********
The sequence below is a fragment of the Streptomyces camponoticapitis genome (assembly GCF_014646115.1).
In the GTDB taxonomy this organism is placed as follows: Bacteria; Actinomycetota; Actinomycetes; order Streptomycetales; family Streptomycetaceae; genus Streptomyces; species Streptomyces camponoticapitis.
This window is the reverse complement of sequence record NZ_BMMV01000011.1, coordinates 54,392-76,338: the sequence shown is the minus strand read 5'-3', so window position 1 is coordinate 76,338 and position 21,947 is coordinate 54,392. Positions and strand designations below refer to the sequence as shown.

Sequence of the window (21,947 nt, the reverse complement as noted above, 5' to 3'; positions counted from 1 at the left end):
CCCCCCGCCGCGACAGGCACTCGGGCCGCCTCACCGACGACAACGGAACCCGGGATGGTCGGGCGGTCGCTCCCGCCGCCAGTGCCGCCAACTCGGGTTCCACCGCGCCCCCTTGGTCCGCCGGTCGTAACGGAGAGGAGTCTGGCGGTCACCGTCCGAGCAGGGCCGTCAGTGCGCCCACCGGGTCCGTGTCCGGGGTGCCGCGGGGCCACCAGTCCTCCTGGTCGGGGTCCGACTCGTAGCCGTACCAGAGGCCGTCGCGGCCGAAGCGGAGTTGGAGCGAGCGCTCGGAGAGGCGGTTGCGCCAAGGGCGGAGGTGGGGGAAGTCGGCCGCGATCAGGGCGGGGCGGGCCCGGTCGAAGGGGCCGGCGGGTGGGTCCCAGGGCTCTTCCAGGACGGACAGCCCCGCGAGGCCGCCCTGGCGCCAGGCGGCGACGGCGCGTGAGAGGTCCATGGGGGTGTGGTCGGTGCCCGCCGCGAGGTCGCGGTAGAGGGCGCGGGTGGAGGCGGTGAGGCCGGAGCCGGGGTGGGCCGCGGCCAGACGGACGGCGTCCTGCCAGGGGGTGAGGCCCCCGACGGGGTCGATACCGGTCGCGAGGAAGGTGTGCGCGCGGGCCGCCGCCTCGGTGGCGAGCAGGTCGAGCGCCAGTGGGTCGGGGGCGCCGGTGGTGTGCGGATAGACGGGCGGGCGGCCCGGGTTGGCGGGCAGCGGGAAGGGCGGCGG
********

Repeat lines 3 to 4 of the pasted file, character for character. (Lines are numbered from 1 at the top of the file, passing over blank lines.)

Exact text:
This window is the reverse complement of sequence record NZ_BMMV01000011.1, coordinates 54,392-76,338: the sequence shown is the minus strand read 5'-3', so window position 1 is coordinate 76,338 and position 21,947 is coordinate 54,392. Positions and strand designations below refer to the sequence as shown.

Sequence of the window (21,947 nt, the reverse complement as noted above, 5' to 3'; positions counted from 1 at the left end):